Councils, schools and government offices were among global public sector and education organizations hit badly by DNS attacks last year – with nearly half reporting dealing with the issue cost them hundreds of thousands of pounds.
One in five (19 percent) of public sector sites and 11 percent of education bodies affected by DNS attacks say sensitive information was stolen. A fifth (20 percent) of public sector and 12 percent of educational victims also think intellectual property data was lost, while 10 percent of schools and colleges affected say they needed to take more than one day to recover.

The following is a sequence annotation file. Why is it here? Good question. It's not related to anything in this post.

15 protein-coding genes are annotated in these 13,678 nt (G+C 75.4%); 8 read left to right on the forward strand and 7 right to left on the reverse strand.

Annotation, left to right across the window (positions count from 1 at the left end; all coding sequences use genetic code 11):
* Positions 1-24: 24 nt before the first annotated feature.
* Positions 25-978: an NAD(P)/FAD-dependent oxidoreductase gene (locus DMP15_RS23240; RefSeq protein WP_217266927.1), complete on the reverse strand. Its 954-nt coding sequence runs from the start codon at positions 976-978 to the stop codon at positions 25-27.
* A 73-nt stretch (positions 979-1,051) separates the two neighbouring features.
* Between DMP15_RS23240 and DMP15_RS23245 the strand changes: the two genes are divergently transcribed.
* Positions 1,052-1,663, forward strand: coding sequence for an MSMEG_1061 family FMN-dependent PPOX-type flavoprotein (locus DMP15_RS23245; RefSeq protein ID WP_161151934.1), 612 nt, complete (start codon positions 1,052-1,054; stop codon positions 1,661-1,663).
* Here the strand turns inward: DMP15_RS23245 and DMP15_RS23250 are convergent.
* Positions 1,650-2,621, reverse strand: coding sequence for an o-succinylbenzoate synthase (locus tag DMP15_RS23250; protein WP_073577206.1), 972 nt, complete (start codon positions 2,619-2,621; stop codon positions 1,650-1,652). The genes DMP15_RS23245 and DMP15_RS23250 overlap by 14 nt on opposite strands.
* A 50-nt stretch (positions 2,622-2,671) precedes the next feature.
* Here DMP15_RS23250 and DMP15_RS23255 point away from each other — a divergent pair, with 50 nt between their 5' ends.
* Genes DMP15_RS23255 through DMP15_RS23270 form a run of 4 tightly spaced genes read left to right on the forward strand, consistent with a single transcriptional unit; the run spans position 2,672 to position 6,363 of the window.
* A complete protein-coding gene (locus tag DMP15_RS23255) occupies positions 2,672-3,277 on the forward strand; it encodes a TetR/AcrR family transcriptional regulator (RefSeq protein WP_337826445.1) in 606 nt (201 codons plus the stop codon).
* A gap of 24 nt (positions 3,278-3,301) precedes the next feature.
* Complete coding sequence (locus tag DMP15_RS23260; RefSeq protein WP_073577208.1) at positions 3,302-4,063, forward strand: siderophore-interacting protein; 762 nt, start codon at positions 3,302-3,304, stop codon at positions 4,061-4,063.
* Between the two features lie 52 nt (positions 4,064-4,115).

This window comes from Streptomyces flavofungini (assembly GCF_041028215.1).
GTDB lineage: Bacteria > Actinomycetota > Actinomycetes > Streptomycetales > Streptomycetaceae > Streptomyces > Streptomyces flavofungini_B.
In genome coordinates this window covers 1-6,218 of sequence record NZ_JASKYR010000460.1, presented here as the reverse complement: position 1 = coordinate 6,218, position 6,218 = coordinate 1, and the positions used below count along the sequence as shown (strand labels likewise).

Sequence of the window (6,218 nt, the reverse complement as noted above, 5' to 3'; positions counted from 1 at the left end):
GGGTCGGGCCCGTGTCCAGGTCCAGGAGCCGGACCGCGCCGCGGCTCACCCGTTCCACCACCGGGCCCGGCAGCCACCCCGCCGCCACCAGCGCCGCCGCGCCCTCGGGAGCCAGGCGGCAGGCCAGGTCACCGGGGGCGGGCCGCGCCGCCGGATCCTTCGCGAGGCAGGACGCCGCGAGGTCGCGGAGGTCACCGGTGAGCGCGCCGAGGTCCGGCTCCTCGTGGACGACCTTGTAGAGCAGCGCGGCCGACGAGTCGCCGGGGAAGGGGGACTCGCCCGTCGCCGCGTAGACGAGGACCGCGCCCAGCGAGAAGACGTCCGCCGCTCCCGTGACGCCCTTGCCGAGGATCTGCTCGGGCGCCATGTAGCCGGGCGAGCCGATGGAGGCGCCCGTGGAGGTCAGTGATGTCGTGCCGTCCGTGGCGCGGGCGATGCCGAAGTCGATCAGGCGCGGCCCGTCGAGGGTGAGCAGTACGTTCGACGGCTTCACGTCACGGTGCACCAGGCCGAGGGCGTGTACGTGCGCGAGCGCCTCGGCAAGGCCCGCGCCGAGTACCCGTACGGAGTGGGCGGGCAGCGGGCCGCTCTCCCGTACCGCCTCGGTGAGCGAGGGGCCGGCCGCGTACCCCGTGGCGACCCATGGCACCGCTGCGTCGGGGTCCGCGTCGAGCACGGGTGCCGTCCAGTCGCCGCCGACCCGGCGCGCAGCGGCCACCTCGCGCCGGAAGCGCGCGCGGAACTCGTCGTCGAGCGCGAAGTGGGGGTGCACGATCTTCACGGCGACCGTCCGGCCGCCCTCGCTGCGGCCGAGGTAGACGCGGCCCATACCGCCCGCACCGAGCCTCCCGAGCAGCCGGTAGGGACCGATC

This is in the context of yearly average costs of DNS security breaches to be now running at £1.7m ($2.2m) for organizations globally, with malware (35 percent), DDoS (32 percent), Cache Poisoning (23 percent), DNS Tunnelling (22 percent) and Zero-Day Exploits (19 percent) as the main threats.
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